Joe Carnahan Gets Candid About Hollywood 

by Michael Bergeron

Joe Carnahan loves to talk movies and doesn’t mind being candid about his journey in Hollywood.

At different points in his career, Carnahan has been attached to direct “M:I 3,” “Bad Boys 3,” the recent remake of “Death Wish,” and “A Walk Through the Tombstones,” the latter with Harrison Ford attached.

“They have a script kind of based on mine,” says Carnahan regarding “Bad Boys 3.” “If you read my original script, it was dynamite, they will never have a script as good as that. In my opinion, It addressed everything — the age, what is bravado and ego when you’re past your prime, decisions made in the past.”

“I’m still here, I’m not doing community theatre in Culver City,” he laughs. “I had the same conversation with Tom Cruise that I had with Will Smith. It’s your face on the poster, you should make the movie you want to make. That’s not going to work for me. When you compromise yourself; well, I didn’t have the grit for that.”

Carnahan’s newest film, “El Chicano,” which he wrote and produced, opens this weekend. Ben Hernandez Bray directs, with great performances from Raúl Castillo, George Lopez, Aimee Garcia and Kate del Castillo, the latter of whom, while hugely popular in her native Mexico, made headlines when she produced the Netflix documentary “The Day I Met El Chapo.”

Bray has worked for years as a stunt coordinator for Carnahan on films like “Smokin’ Aces,” “The A-Team” and “The Grey,” as well as shooting second unit on select films. Bray had written the initial script for “El Chicano” following his brother’s death, and Carnahan helped him polish it over during a period of months.

In “El Chicano” twin brothers grow up on opposite sides of the law. When one turns up dead, the other uses his police connections to investigate. This leads to the discovery of a masked vigilante trying to prevent a violent cartel takeover of Los Angeles.

“My best friend Ben Bray directed the film, he’s been my stunt coordinator for years and years,” said Carnahan at an interview conducted at last year’s Austin Film Festival. “He was always telling me how Latinos aren’t represented in film; he grew up in East L.A.” 

For Bray, the concept of the white billionaire super hero, like Batman or Iron Man, didn’t represent his worldview. “El Chicano” revolves around the titular character, a kind of masked vigilante more like The Punisher than an actual hero with super powers. “He’s like a father figure who watches over his community,” says Carnahan.

“Bray lost his brother to gang violence about ten years ago. And then a couple of years ago his daughter died at birth. It was one of those incomprehensible tragedies. I have four children myself. I never want to be here if they’re not here,” says Carnahan.

“At the time I was on ‘Bad Boys 3,’ with a greenlit script in November 2015,” continues Carnahan. “At that time, I figured Bad Boys is going to be Bad Boys, it didn’t need my attention — this does. We teamed up, and eight weeks later had the script. Financiers who had helped me to make ‘Wheelman’ [a Netflix film with Frank Grillo] asked me ‘What else do you have?’ And we were able to finance the movie. By hook or by crook these guys found the money to make the movie.”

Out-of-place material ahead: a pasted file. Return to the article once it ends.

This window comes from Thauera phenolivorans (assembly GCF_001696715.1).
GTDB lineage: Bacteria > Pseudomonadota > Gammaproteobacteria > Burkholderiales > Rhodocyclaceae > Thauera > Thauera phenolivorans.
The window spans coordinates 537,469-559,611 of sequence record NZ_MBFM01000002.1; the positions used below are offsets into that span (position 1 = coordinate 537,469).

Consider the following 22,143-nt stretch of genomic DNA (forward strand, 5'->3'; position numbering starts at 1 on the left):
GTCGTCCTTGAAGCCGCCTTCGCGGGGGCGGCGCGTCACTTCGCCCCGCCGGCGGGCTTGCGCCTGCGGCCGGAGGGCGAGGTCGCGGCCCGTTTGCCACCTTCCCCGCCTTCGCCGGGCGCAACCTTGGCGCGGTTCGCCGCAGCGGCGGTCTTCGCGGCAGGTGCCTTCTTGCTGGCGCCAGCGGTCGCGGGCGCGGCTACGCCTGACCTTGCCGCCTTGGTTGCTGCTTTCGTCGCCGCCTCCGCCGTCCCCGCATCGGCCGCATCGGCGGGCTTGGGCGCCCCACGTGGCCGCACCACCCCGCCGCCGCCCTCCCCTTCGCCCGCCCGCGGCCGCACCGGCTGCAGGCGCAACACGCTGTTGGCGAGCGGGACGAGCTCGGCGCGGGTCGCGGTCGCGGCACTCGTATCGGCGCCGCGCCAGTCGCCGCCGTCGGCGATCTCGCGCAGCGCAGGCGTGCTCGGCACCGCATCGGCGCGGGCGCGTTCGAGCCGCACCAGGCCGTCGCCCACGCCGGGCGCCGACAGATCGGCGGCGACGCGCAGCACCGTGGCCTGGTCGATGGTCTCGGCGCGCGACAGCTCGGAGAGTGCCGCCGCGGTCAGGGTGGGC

The initial budget of “El Chicano” was $7 million, which was mostly funded by “Canadian oil and gas investors.” Parts of “El Chicano” were shot in Calgary doubling for Los Angeles.

“It’s one of those things you do for the right reasons, and I’m intensely proud of the film,” says Carnahan. “Twenty-five percent of movie tickets in this country are purchased by Latinos. There’s not a drive towards material for that audience. In Hollywood unless something is red hot and an inch away from their face, they don’t see it.”

Briarcliff Entertainment is releasing “El Chicano” in theaters starting this weekend.

“For me it was using the police procedural as a device for this guy finding out who his brother really was. But then you meld that with the themes of the super hero genre,” says Carnahan. “Artists don’t age; it’s not like a blown rotator cuff where you’re never going to play again. As an artist, you can always get better and better. ‘El Chicano’ certainly represents everybody’s best effort.”

Carnahan on Twitter

“When you’re apolitical I think you draw more followers. More people voted on the finale of ‘American Idol’ than voted in the last election, and that to me is a danger state,” says Carnahan.

On his Twitter page, Carnahan posted a list of unproduced screenplays that includes: “Siege,” “Oddball,” “Darwin’s Trophy,” “Archangel,” “Mr. Sandman,” “Road Scholars,” “Buddy Boy,” “Deuce’s Wild,” “Live Bait,” “Town,” “Miami,” “The Surrender of Washington Hansen,” “The Divide,” “Undying Love,” “Mission: Impossible 3” (with Dan Gilroy), “Road Work,” “The Umbra,” “White Jazz” (adapted from James Ellroy’s novel), “Nemesis,” “Killing Pablo” and “Uncharted.”

“That’s 21 total scripts, and it’s still an incomplete list. Figure six to eight months per script — sometimes more,” writes Carnahan.

“Christian Bale passed on ‘The Grey,’ so I got Liam Neeson,” adds Carnahan.

“I learned a lot about myself, all the guys did,” admits Carnahan in regards to shooting “The Grey,” which was made in British Columbia in sub-zero temperatures. “We were having this adventure, but we had to shoot a movie at the same time. It turned actors into reactors. It was so cold, they just said their lines. All the pretense, all the motivation goes right out the door; it laid bare a lot of the bullshit that goes into making a movie.”

Most recently, Carnahan wrapped on “Boss Level,” starring Mel Gibson as a special forces officer caught in a “never ending time loop” on the day of his death.

This interview was conducted at the Austin Film Festival in October 2017.

- Advertisement -spot_img


Please enter your comment!
Please enter your name here